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Great choice! Although I haven't tried the PAF36s, I have two pairs of early-mid '80s, unpotted PAFs. One pair is in the first guitar I ever built from scratch, which took me eight months to complete because the only power tool I had was an electric drill. The other pair is still waiting to be installed in a very special project. Those pickups have decent power, great clarity and note separation, and they don't get muddy when turned down. I bet the PAF36s are a lot like my 35+ year-old originals.
 

TimeTraveler

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Now that i think about it i wonder if the pickups being non PAF style pickups has something to do with why I like them. Now that its disassembled i went back to playing a guitar with PAF's and i cant seem to find the happy medium of distortion breakup. I feel like either im playing too hard or too soft. I been Reading about these PAF style PU's and learned they are very sensitive to how hard or soft you play.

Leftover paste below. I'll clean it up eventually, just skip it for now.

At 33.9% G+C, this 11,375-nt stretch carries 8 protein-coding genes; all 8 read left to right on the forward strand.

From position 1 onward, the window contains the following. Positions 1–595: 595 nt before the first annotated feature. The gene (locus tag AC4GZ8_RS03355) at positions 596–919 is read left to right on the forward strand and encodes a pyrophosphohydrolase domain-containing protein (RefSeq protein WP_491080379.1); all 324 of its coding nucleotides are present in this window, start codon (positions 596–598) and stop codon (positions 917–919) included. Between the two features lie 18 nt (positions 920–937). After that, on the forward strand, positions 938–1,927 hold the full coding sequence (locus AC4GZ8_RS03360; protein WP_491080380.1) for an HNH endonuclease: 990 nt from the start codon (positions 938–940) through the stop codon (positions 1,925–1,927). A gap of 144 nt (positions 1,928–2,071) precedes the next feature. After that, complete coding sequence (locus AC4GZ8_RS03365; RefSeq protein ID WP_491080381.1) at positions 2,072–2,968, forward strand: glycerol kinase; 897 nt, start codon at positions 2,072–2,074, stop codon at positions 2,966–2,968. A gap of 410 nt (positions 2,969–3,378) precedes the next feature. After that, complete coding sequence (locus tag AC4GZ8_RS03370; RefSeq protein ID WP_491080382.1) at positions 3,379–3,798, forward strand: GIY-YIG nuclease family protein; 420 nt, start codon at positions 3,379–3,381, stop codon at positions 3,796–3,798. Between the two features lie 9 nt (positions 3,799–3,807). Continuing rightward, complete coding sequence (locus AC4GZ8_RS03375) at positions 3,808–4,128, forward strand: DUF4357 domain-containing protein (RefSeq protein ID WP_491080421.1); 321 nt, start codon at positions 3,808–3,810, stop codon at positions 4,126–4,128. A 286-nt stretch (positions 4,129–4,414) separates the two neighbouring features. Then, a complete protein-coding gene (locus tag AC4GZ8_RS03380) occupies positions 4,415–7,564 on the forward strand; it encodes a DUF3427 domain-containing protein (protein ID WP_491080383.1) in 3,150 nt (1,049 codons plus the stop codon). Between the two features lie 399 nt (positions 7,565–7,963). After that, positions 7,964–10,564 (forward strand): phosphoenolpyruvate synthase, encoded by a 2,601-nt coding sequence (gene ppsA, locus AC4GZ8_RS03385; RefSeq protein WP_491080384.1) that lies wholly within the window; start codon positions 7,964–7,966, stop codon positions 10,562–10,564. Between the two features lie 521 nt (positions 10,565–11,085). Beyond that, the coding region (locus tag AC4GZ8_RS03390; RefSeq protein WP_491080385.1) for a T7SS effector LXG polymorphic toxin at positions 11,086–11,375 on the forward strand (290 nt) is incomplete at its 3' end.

Or it might just be that I dont like the sound of Custom BUckers but i suspect I may need to learn how to play with their dynamics. Is there a learning curve to PAF's because they react a lot differently than the regular Humbuckers I learn to play on.

either way i can compare the custom buckers when i get the dimarzios, and if need be i will try something else, maybe the Dimarzio NOrton.
 

TimeTraveler

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UPDATE 2

The bridge pickup turns out is a F-spaced pickup I only found out because i happend to try and put the cover for the neck PU on it and it didnt fit. So I ordered some Dimarzio 36 anniversary neck and bridge PAF

The Pots all measure around 250K so I ordered an Emerson set of 500k pots with bumble bee caps

the frets have some wear and could probably use a leveling

I should probably start a different thread this is getting off the original topic